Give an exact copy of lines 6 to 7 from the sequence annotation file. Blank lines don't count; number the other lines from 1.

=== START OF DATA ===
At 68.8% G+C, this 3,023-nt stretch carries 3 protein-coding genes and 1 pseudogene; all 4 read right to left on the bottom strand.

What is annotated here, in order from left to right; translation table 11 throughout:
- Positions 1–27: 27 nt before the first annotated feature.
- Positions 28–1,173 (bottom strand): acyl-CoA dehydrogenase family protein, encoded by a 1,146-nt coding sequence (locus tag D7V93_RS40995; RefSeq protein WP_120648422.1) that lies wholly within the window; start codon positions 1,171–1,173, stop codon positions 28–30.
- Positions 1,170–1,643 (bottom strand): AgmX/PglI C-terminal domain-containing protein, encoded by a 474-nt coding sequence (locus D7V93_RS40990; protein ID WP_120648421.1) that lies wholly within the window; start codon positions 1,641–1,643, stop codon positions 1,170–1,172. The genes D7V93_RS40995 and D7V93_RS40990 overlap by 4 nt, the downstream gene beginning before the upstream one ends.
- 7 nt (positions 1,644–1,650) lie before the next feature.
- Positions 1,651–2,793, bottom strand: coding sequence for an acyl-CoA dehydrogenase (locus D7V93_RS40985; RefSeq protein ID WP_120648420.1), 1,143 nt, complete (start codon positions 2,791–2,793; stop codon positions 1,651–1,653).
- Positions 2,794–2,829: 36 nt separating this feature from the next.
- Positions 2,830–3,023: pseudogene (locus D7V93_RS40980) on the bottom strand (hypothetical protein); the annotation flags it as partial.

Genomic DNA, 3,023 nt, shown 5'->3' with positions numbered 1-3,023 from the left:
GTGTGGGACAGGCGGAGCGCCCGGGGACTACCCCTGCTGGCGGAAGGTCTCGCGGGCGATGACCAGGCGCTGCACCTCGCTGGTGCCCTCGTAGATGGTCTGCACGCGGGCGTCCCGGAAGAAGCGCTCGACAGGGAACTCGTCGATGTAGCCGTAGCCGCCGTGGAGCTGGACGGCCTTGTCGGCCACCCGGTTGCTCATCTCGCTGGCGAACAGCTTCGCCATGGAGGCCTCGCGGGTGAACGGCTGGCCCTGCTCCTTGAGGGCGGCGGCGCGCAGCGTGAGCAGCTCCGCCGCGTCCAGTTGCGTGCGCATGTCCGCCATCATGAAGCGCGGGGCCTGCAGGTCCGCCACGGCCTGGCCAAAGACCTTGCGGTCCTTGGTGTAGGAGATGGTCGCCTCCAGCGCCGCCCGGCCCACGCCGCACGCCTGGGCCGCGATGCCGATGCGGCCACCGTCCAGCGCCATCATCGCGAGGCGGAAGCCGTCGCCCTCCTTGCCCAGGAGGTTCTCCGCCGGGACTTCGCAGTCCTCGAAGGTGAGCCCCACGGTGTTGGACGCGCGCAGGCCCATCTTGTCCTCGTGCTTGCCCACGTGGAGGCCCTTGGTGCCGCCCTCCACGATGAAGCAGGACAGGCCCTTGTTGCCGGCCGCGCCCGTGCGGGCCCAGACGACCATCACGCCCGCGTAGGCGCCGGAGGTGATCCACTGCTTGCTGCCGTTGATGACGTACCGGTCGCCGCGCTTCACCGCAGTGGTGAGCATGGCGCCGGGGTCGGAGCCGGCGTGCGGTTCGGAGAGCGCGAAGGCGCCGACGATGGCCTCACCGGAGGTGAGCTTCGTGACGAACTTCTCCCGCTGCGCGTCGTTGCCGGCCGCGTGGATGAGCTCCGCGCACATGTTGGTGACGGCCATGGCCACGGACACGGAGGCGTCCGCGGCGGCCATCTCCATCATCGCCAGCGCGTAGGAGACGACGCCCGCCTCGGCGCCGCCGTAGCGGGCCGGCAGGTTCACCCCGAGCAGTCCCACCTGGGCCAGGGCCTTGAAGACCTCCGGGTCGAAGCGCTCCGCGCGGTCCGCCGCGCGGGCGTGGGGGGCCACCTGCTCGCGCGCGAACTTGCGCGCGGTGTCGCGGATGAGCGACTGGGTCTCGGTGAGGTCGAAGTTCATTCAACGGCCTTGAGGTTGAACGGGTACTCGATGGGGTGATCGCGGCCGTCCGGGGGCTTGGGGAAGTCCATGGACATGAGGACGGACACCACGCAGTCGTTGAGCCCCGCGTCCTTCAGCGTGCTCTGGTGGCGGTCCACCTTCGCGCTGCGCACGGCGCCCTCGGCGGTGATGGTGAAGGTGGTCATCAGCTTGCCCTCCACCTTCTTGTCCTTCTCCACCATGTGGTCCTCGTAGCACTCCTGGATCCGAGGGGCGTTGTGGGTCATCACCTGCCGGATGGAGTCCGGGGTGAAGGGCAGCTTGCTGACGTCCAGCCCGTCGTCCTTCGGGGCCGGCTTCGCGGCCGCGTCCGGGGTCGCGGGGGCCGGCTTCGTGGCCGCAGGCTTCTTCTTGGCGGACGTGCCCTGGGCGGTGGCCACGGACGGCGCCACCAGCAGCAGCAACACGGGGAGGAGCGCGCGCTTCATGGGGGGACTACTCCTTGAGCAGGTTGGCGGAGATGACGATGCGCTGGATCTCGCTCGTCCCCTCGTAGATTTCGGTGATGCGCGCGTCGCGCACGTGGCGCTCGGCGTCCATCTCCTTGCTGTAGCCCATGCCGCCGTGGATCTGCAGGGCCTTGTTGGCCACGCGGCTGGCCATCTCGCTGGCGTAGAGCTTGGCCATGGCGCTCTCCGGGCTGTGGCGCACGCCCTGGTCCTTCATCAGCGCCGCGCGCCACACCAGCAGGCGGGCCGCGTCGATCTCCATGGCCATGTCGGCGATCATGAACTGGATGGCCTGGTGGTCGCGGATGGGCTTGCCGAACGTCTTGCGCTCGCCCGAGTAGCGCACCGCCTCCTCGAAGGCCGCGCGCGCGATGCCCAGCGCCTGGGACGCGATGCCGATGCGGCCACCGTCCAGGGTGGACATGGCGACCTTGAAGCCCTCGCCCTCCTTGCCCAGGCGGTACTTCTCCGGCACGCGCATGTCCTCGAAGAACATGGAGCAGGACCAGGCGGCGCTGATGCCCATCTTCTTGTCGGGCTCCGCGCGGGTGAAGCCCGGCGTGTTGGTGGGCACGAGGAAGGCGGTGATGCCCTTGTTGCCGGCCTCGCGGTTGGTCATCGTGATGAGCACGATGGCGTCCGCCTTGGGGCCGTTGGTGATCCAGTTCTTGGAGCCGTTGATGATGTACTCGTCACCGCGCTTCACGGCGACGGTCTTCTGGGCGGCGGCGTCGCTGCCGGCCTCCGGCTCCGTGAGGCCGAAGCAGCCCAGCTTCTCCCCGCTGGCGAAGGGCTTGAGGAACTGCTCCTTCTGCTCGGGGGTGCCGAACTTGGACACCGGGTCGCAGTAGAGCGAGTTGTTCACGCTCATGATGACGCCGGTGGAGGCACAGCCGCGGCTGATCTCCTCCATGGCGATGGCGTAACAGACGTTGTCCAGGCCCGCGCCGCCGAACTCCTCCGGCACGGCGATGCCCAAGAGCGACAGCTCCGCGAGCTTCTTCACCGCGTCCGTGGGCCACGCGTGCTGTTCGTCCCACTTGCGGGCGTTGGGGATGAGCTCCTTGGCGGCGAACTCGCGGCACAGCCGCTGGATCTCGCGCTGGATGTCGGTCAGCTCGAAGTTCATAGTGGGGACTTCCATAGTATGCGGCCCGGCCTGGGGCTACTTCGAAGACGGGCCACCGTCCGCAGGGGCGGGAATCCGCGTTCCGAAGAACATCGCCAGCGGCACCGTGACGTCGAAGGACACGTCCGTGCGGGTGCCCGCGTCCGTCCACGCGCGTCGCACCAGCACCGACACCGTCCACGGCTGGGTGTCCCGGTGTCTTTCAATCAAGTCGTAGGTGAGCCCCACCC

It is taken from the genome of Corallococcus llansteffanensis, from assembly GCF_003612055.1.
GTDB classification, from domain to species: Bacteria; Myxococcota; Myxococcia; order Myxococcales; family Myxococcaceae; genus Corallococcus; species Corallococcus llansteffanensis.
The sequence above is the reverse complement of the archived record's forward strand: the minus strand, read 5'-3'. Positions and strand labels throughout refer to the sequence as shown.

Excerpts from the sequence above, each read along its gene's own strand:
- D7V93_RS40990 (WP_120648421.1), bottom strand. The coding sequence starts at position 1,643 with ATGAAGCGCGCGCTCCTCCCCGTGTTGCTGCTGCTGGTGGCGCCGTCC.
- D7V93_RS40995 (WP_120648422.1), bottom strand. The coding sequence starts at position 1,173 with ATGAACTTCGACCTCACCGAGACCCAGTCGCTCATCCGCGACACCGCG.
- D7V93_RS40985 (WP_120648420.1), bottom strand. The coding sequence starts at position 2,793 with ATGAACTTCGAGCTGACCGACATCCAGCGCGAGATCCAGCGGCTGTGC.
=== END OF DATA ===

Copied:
- 7 nt (positions 1,644–1,650) lie before the next feature.
- Positions 1,651–2,793, bottom strand: coding sequence for an acyl-CoA dehydrogenase (locus D7V93_RS40985; RefSeq protein ID WP_120648420.1), 1,143 nt, complete (start codon positions 2,791–2,793; stop codon positions 1,651–1,653).